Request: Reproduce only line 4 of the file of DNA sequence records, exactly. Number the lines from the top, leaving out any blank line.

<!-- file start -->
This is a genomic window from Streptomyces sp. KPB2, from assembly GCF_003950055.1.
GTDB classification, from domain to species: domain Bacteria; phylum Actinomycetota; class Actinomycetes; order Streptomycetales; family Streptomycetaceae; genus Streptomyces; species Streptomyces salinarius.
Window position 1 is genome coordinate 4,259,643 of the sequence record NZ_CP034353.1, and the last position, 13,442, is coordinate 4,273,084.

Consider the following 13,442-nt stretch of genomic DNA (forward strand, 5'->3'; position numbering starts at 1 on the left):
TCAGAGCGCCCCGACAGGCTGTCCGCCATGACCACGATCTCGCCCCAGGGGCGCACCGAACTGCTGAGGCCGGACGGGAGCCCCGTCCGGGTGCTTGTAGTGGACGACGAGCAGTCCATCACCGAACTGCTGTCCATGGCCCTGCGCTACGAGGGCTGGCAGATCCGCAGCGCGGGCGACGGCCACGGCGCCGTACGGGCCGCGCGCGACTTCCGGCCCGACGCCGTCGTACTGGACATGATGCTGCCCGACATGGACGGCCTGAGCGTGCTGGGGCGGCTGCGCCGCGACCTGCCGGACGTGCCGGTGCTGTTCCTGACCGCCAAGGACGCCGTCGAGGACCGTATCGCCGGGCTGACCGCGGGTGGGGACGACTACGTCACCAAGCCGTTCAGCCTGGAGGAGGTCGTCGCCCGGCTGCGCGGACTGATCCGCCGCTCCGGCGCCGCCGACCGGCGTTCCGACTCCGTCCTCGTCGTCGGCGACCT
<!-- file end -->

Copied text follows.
Consider the following 13,442-nt stretch of genomic DNA (forward strand, 5'->3'; position numbering starts at 1 on the left):